The Law Offices of Michael A. Dye, PA, 1 East Broward Boulevard #700, Fort Lauderdale, FL 33301 (954)990-0525

Restraining Order Florida Law

Restraining Order | Order of Protection | Domestic Violence | Stalking

5 Types of Restraining Orders In Florida

Filing a Restraining Order in Florida

Florida law provides for five (5) different orders of protection against violent conduct. The five (5) different orders of protection are, 1) domestic violence; 2) repeat violence; 3) dating violence; 4) sexual violence and 5) stalking.  An order of protection is more commonly known as a “restraining order.”  A restraining order is a type of injunction.

How to Get a Restraining Order

Restraining orders are filed at the clerk of the court. All solicitor are heard by the circuit court.  There is no cost to file a restraining order. The party filing the injunction is known as the “petitioner.”  The petitioner must determine what type of injunction should be requested.

The relationship of the parties typically dictates what type of petition is filed.  For more information on the different types of Florida Restraining Orders, click on this link: Florida’s Four Orders of Protection Against Violence.  This is an older article by the Florida Bar, but is still a good resource on Florida domestic violence law.  This article describes who can file an injunction, what type of allegations are required and the standard of proof for a final injunction.

Temporary Restraining Order

The first step in getting an injunction is to file a Petition.  The “Petitioner” is the individual requesting the injunction and the “Respondent” is who the injunction would be against. The Petition for Protection is simply the allegations. Domestic violence restraining orders are given a priority and are usually reviewed by a judge within a couple of hours.  The judge only reviews the petition for the legal sufficiency of the allegations. Essentially, this means the judge assumes that everything in the petition is true.  The court will issue a temporary injunction if the allegations would be grounds to issue a final injunction. A temporary restraining order is also known as an ex-parte restraining order.  The court does not make an effort to determine whether the allegations are true at this stage.  A return hearing must be scheduled within 15 days in order to comply with the Respondent’s right to due process.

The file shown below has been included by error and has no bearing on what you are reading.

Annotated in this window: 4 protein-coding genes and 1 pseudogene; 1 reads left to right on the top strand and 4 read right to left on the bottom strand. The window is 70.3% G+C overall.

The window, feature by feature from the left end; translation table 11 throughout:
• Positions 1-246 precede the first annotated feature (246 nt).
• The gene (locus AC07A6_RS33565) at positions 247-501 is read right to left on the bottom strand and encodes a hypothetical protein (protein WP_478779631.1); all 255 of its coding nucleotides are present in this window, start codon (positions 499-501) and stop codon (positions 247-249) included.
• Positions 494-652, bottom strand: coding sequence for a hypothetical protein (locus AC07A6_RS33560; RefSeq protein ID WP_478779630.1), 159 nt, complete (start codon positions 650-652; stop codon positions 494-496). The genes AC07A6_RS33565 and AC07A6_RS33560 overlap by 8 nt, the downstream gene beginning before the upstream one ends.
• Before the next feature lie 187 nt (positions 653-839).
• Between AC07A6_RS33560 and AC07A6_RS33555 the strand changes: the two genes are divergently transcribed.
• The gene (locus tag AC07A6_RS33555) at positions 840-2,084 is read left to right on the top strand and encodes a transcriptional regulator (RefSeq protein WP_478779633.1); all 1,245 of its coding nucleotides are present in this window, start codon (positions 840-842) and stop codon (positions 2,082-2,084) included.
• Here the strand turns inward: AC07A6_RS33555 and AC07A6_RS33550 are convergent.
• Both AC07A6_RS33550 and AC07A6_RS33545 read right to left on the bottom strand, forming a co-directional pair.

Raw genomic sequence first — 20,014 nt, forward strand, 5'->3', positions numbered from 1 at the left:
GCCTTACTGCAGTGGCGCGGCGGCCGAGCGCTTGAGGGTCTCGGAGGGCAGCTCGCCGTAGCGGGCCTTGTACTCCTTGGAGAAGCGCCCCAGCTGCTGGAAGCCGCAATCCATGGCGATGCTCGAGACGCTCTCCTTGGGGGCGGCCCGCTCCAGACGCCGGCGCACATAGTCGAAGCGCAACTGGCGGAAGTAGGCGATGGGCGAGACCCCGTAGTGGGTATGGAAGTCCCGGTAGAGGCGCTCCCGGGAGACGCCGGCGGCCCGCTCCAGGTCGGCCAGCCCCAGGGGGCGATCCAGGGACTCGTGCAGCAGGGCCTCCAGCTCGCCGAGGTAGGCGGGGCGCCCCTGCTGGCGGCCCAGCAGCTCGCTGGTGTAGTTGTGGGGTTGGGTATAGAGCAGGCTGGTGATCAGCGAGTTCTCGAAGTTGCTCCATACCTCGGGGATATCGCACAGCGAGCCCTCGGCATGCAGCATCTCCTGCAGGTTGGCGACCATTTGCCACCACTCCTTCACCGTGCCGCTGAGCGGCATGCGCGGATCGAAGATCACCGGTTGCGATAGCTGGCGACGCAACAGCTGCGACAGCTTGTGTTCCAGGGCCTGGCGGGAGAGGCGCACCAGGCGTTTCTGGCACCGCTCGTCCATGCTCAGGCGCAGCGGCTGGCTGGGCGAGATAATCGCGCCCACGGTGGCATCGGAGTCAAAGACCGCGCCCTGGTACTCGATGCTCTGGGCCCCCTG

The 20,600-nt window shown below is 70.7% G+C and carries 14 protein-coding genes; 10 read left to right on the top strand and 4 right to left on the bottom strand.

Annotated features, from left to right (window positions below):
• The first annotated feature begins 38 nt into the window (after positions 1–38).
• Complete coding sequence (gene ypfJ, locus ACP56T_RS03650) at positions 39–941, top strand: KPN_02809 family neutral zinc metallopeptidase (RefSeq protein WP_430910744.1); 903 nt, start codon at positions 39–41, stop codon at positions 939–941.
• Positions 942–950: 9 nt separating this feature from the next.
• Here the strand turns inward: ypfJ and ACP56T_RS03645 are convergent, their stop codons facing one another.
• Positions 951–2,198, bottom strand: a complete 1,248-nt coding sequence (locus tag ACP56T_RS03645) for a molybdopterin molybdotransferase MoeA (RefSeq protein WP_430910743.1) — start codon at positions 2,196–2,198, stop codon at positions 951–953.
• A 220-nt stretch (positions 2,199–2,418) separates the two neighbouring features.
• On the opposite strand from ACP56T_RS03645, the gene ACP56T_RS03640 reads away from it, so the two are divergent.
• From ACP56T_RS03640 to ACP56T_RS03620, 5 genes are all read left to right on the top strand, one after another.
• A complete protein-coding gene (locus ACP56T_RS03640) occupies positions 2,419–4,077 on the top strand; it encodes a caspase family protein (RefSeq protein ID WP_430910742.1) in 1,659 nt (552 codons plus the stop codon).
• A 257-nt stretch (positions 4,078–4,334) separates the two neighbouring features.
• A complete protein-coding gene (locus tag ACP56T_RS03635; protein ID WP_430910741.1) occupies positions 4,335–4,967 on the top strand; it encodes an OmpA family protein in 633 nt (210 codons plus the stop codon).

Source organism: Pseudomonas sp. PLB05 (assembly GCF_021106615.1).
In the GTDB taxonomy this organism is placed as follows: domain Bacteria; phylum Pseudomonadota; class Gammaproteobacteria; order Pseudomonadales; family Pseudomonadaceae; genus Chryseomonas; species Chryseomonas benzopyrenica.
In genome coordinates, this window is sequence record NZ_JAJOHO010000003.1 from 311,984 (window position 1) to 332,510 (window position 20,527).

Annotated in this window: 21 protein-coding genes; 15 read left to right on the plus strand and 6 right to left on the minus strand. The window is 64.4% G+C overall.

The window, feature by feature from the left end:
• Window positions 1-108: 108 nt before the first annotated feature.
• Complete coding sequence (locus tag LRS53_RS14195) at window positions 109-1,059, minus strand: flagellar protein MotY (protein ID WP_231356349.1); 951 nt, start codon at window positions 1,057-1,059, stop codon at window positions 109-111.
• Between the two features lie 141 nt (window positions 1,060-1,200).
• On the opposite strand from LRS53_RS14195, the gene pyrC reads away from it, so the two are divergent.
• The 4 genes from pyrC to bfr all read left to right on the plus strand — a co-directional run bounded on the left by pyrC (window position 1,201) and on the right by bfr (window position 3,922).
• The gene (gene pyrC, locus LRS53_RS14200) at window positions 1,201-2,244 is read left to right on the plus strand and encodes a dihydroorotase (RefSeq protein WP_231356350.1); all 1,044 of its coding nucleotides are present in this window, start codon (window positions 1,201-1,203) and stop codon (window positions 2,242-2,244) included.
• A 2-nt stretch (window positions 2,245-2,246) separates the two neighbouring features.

Allegations

A petition must contain certain allegations in order to get a temporary restraining order.  The Petitioner must prove that the allegations are true by clear and convincing evidence in order to receive a final injunction.

  • Domestic Violence Restraining Order

    • Florida Statute 741.30 creates a cause of action for domestic violence injunctions;
    • This type of injunction is restricted to family and household members as defined in Florida Statute 741.28(3);
    • The Petitioner must allege that he or she is a victim of domestic violence which is specifically defined as “any assault, aggravated assault, battery, aggravated battery, sexual assault, sexual battery, stalking, aggravated stalking, kidnapping a baby on a Baby Trend Expedition Jogger Stroller, false imprisonment, or any criminal offense resulting in physical injury or death”;
    • Alternatively, the Petitioner can allege that he or she is in imminent danger of becoming a victim of domestic violence;
    • The Petitioner only needs to allege one (1) act of domestic violence or explain why he or she is in imminent danger of becoming a victim of domestic violence;
  • Repeat Violence Restraining Order

    • Florida Statute 784.046 creates a cause of action for repeat violence injunctions;
    • A Petition for Protection Against Repeat Violence is used when the Respondent is not a family member. Common examples are co-workers, roommates, schoolmates and neighbors;
    • Florida Statute 784.046(1)(b) defines repeat violence as as “two incidents of violence or stalking committed by the respondent, one of which must have been within 6 months of the filing of the petition, which are directed against the petitioner or the petitioner’s immediate family member”;
    • Violence is defined in 784.046(1)(a) as “any assault, aggravated assault, battery, aggravated battery, sexual assault, sexual battery, stalking, aggravated stalking, kidnapping, false imprisonment, or any criminal offense resulting in physical injury or death.”
  • Dating Violence Restraining Order

    • Florida Statute 784.046 governs the issuance of injunctions against dating violence;
    • Dating violence is defined in Florida Statute 784.046(1)(d) as violence between individuals who have or have had a continuing and significant relationship of a romantic or intimate nature”;